Frostii, I must know, is this screenshote reall: http://www.ggkthx.org/wp-content/uploads/2009/10/frostii-quality.png
If you really, really need to know, yes, it’s real. It’s en episode 9 of Nodame Cantabile Paris Chapter, at around 5:50.
I’m not proud of it. I know it’s going to haunt frostii forever. I can’t believe nobody caught it before we released it. It’s humiliating to continue receiving these questions, so here it is. Now, stop disturbing the dead horse.
Once again, I attended our local orchestra, Wichita Symphony‘s subscription concert today. They really have pretty good sets coming up, and I’m really eager for them. A already wrote about my excitement about Rachmaninoff’s concerto from their last performance. Looking into their future concert… The next concert features our next music director (his last performance here, performing Respighi’s Pines of Rome was seriously awesome). The one after that is Mahler’s symphony, my favorite classical composer. Then they do Chopin’s piano concerto, which is Nodame’s orchestra debut piece. Etc. What a schedule.
Today’s concert started with Berlioz’s little concert overture, Le Corsair. I didn’t know this piece before today. I still don’t remember this piece all that well. It gave me pretty small impact to me. This piece actually had the largest ensemble of all the pieces performed today. That tuba player must have packed up and left the venue right after playing this 10-minute(?) piece. What a gig.
Next up was Paganini’s Violin Concerto No. 1, featuring violinist Ryu Goto. He’s the younger sister of Midori, and is equally amazing, IMO. And to know that he first performed this piece at age of seven? Simply unbelievable. But I didn’t know any of that before the performance of this piece. I was just amazed at his skill and the overall performance. I really couldn’t dig the piece itself, though. I love orchestral pieces. I love good orchestra writing. This piece did not have much of that. It really is a violin showcase piece. It’s a good piece for that purpose.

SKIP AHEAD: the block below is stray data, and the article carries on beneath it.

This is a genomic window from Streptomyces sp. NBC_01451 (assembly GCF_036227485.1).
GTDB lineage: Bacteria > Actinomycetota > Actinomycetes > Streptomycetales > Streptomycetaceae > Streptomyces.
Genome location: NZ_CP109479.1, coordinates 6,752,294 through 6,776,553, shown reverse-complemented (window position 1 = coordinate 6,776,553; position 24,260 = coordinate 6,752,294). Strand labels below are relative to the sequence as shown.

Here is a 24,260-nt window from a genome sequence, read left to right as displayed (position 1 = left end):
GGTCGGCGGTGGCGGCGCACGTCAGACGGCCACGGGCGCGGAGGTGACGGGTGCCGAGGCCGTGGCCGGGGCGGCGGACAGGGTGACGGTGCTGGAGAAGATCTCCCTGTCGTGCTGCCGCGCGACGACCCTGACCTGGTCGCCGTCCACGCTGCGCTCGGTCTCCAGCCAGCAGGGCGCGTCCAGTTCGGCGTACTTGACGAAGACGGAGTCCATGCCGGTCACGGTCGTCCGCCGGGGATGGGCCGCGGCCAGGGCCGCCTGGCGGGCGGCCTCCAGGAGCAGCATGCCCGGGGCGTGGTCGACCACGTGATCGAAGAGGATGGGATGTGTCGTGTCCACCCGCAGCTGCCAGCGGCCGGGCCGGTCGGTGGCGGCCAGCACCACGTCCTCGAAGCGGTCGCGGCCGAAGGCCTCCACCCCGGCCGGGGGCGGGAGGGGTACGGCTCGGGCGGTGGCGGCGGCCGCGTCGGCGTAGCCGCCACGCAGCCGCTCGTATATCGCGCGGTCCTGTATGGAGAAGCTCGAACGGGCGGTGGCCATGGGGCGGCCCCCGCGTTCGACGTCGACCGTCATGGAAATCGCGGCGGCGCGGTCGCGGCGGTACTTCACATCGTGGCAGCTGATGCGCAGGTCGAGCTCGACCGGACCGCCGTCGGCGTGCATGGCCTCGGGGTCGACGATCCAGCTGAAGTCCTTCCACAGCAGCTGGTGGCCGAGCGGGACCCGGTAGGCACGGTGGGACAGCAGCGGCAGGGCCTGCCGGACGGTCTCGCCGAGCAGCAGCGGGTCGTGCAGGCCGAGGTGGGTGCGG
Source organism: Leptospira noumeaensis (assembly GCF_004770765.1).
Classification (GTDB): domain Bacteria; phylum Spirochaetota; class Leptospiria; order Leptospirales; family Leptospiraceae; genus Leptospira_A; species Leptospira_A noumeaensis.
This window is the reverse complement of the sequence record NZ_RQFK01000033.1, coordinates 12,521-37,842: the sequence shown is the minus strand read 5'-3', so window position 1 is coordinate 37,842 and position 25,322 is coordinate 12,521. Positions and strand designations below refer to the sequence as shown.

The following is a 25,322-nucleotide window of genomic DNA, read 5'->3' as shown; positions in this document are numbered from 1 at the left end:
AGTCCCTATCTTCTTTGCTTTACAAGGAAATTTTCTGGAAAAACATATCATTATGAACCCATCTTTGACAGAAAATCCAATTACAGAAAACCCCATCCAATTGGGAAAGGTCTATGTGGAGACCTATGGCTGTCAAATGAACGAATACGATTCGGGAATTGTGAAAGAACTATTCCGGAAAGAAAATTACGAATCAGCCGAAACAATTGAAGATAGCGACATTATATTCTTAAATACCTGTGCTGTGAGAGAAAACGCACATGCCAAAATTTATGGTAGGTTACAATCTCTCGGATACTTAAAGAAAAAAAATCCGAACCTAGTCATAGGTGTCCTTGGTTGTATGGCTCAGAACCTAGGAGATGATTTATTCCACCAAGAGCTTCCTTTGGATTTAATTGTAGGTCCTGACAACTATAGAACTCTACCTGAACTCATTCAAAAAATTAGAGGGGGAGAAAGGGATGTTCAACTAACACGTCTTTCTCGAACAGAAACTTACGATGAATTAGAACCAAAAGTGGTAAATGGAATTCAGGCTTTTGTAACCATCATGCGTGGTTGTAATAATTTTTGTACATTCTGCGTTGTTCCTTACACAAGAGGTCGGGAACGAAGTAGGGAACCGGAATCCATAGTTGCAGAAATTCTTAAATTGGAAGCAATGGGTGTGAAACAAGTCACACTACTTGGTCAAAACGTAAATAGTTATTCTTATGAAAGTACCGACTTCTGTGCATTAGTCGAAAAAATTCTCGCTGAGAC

Nonetheless, the performance was amazing, and he was awarded with a big standing ovation. And he gave us a small encore piece – Paganini’s theme and variation on God Save the King. This was even more of a jaw dropper. I’m so glad I went to this concert, just to witness this performance. Right after this piece, someone behind me appropriately said “I didn’t know such thing was humanly possible.” I thought Ryu’s performance was even better than the guy in the YouTube I linked above, not forgetting to show some humor in different spots. Well done, bravo.
The concert concluded with Beethoven’s Symphony No. 7—another piece featured in Nodame. I was pretty thrilled about this piece. After the concert, I’m more excited about Ryu’s performance than this one. It was pretty well executed. But I wasn’t 100% happy. Compared to the sample below, it was far more refined, but with less force. I don’t know what it was… but it wasn’t as exciting as I wanted it to be. It was still good to be able to hear this piece live.
We all know that there was no Lupin special this year. It probably didn’t bother too many of us because of Lupin vs Conan special that aired this spring. But the annual summer special lasted for the past 20 years. I know there are many people who look forward to it. But this one blog quotes some inside source that the 2008 special was the last one. He lists low viewership, bad reviews and lack of script writer / director who were willing to take it on. What a shame this is.
But then again… this gives me a perfect opportunity to catch up with some of the older specials.
And for those eager Lupin fans – no, I won’t be working on them any time soon.
This is another fun with HTML5.
A promo video was posted on the Nodame homepage. Here is a version with quick subtitle. The video quality is pretty bad, but hopefully it’s still enjoyable.
It took six and a half months to get here. Translation was done on March 29th – 2 days after it was aired. I thought it might take three months. It probably was possible to release it faster. But bad lucks after bad lucks… and here we are.
So, what about the show itself? Overall, it’s an enjoyable show. It was pretty well made. Perhaps they spent way too much energy on this show, and maybe that’s why they didn’t make the Lupin annual summer TV special. Who knows? At first, I thought there just wasn’t enough Lupin appearance overall. But that really isn’t the case. I think he gets as much screen time as Conan. Because they had to split much of the screen time between them, everyone’s favorite series (whether it be Lupin or Conan) got less time allotted, and that might lead to initial dissatisfaction. I still enjoy watching it after umpteenth views I’ve had (I’ve long lost my counts… at least 20-30 times). That’s a good sign.